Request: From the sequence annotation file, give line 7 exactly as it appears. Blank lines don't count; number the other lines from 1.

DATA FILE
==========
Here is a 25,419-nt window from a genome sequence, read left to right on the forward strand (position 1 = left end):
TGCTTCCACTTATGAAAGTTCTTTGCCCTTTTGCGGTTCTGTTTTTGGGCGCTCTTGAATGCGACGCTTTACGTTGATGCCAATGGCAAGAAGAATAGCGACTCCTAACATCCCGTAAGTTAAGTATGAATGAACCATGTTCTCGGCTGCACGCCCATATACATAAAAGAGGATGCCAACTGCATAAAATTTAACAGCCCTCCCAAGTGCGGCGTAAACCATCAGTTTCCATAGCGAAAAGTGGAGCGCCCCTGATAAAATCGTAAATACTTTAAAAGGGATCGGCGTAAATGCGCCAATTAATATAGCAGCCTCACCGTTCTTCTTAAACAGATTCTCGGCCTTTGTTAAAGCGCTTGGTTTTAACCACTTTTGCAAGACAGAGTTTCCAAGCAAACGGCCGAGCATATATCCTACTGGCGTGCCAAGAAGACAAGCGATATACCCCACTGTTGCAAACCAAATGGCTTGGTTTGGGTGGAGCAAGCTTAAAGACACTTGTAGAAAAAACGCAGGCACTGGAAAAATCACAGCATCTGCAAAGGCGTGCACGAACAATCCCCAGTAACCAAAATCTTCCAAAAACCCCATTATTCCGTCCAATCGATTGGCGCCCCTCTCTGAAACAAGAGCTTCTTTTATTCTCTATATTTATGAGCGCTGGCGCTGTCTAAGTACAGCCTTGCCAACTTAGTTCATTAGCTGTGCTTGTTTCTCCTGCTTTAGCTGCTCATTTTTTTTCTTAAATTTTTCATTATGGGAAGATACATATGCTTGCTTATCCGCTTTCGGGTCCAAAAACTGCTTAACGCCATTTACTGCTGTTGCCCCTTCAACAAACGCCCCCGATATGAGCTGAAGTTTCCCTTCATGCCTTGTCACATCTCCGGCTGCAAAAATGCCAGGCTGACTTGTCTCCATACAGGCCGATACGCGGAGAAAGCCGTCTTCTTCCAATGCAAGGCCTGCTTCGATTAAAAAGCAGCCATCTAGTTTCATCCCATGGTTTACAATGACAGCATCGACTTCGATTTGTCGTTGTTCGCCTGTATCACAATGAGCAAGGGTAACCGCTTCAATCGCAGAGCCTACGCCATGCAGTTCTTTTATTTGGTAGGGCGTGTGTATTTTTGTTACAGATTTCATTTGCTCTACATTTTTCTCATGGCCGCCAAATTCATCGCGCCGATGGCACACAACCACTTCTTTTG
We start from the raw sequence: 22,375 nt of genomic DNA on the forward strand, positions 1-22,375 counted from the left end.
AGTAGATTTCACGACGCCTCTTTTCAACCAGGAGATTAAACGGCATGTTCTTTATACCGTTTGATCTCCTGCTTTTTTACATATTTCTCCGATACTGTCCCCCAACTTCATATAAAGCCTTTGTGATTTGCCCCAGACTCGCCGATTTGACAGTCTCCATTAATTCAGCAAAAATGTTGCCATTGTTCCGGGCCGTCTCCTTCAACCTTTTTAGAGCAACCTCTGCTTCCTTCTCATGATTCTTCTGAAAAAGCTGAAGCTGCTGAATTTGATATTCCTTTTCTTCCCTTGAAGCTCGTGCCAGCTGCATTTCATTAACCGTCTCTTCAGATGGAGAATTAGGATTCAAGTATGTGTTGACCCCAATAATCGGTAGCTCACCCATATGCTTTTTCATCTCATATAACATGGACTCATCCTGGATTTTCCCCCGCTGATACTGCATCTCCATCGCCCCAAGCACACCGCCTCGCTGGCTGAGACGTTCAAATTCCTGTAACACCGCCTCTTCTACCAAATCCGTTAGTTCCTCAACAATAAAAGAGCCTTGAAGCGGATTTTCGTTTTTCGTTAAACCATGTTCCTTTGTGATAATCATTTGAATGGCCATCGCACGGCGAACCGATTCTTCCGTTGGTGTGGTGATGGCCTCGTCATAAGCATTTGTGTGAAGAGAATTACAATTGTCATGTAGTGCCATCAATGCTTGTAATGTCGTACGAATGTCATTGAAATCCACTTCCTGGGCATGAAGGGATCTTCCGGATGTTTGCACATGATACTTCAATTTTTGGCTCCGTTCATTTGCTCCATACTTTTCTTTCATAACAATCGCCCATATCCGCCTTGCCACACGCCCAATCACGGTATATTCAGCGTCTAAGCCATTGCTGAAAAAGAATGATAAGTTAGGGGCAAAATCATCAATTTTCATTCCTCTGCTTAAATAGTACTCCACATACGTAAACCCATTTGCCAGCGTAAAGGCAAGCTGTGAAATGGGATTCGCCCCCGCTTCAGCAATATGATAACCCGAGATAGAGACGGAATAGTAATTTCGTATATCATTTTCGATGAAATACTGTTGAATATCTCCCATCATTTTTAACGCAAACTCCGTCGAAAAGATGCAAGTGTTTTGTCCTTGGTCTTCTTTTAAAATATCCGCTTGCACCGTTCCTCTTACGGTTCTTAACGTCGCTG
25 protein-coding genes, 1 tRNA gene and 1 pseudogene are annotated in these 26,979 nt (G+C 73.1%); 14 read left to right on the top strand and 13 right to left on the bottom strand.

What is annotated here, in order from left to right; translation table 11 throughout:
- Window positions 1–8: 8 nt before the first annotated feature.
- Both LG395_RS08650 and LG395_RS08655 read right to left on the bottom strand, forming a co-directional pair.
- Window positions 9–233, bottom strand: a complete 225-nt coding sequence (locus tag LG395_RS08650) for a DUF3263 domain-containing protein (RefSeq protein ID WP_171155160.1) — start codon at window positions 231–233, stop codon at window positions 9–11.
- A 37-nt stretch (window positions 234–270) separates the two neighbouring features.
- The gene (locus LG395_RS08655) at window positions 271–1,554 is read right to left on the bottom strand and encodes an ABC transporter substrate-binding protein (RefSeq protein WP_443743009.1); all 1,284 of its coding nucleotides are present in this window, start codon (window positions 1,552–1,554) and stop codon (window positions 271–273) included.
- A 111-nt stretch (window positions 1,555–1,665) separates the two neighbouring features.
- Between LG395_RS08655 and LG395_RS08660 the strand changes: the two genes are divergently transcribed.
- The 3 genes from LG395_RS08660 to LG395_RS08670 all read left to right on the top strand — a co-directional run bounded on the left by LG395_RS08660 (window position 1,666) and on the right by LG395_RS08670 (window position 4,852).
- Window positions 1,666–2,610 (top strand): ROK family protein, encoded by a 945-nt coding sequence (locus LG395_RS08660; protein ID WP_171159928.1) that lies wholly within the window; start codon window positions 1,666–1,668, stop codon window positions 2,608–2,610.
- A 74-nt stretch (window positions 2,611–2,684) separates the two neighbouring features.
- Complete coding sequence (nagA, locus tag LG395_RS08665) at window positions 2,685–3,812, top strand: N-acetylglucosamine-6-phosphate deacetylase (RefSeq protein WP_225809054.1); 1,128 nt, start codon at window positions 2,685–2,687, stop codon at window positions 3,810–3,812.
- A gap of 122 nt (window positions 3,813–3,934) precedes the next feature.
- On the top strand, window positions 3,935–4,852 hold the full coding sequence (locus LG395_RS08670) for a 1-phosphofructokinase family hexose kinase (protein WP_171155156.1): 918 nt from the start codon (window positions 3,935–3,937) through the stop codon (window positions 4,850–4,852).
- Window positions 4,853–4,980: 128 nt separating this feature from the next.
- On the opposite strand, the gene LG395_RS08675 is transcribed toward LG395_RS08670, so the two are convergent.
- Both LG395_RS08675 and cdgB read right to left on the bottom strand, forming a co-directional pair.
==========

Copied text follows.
- Window positions 1–8: 8 nt before the first annotated feature.